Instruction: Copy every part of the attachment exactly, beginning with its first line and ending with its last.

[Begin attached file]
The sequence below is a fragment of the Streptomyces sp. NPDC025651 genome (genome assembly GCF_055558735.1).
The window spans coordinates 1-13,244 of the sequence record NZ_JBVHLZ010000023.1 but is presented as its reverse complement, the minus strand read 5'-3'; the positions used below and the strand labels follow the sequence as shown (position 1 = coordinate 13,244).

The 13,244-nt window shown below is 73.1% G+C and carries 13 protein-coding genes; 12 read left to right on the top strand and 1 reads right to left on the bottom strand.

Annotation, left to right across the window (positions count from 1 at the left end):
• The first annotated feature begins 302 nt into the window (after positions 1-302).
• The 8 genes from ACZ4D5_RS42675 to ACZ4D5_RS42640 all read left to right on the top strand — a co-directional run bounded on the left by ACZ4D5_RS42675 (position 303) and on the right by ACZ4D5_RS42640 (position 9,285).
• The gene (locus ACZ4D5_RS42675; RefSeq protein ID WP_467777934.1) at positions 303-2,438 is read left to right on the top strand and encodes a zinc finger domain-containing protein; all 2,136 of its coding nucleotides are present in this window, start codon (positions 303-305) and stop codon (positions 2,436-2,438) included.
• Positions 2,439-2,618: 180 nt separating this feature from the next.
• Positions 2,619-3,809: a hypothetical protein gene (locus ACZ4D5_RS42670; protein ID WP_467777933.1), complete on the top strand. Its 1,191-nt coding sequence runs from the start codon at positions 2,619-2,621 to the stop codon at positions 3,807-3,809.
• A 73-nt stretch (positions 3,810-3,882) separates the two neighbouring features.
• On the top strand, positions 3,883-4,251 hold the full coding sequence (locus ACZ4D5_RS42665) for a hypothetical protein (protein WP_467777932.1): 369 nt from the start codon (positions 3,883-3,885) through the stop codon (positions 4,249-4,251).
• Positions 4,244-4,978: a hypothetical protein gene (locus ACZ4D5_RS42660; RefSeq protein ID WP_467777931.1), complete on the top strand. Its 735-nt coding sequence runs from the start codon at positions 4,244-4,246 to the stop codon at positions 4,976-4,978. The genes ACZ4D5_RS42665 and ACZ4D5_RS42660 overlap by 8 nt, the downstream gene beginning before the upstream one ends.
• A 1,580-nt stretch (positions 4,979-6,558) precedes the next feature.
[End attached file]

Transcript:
The sequence below is a fragment of the Streptomyces sp. NPDC025651 genome (genome assembly GCF_055558735.1).
The window spans coordinates 1-13,244 of the sequence record NZ_JBVHLZ010000023.1 but is presented as its reverse complement, the minus strand read 5'-3'; the positions used below and the strand labels follow the sequence as shown (position 1 = coordinate 13,244).

The 13,244-nt window shown below is 73.1% G+C and carries 13 protein-coding genes; 12 read left to right on the top strand and 1 reads right to left on the bottom strand.

Annotation, left to right across the window (positions count from 1 at the left end):
• The first annotated feature begins 302 nt into the window (after positions 1-302).
• The 8 genes from ACZ4D5_RS42675 to ACZ4D5_RS42640 all read left to right on the top strand — a co-directional run bounded on the left by ACZ4D5_RS42675 (position 303) and on the right by ACZ4D5_RS42640 (position 9,285).
• The gene (locus ACZ4D5_RS42675; RefSeq protein ID WP_467777934.1) at positions 303-2,438 is read left to right on the top strand and encodes a zinc finger domain-containing protein; all 2,136 of its coding nucleotides are present in this window, start codon (positions 303-305) and stop codon (positions 2,436-2,438) included.
• Positions 2,439-2,618: 180 nt separating this feature from the next.
• Positions 2,619-3,809: a hypothetical protein gene (locus ACZ4D5_RS42670; protein ID WP_467777933.1), complete on the top strand. Its 1,191-nt coding sequence runs from the start codon at positions 2,619-2,621 to the stop codon at positions 3,807-3,809.
• A 73-nt stretch (positions 3,810-3,882) separates the two neighbouring features.
• On the top strand, positions 3,883-4,251 hold the full coding sequence (locus ACZ4D5_RS42665) for a hypothetical protein (protein WP_467777932.1): 369 nt from the start codon (positions 3,883-3,885) through the stop codon (positions 4,249-4,251).
• Positions 4,244-4,978: a hypothetical protein gene (locus ACZ4D5_RS42660; RefSeq protein ID WP_467777931.1), complete on the top strand. Its 735-nt coding sequence runs from the start codon at positions 4,244-4,246 to the stop codon at positions 4,976-4,978. The genes ACZ4D5_RS42665 and ACZ4D5_RS42660 overlap by 8 nt, the downstream gene beginning before the upstream one ends.
• A 1,580-nt stretch (positions 4,979-6,558) precedes the next feature.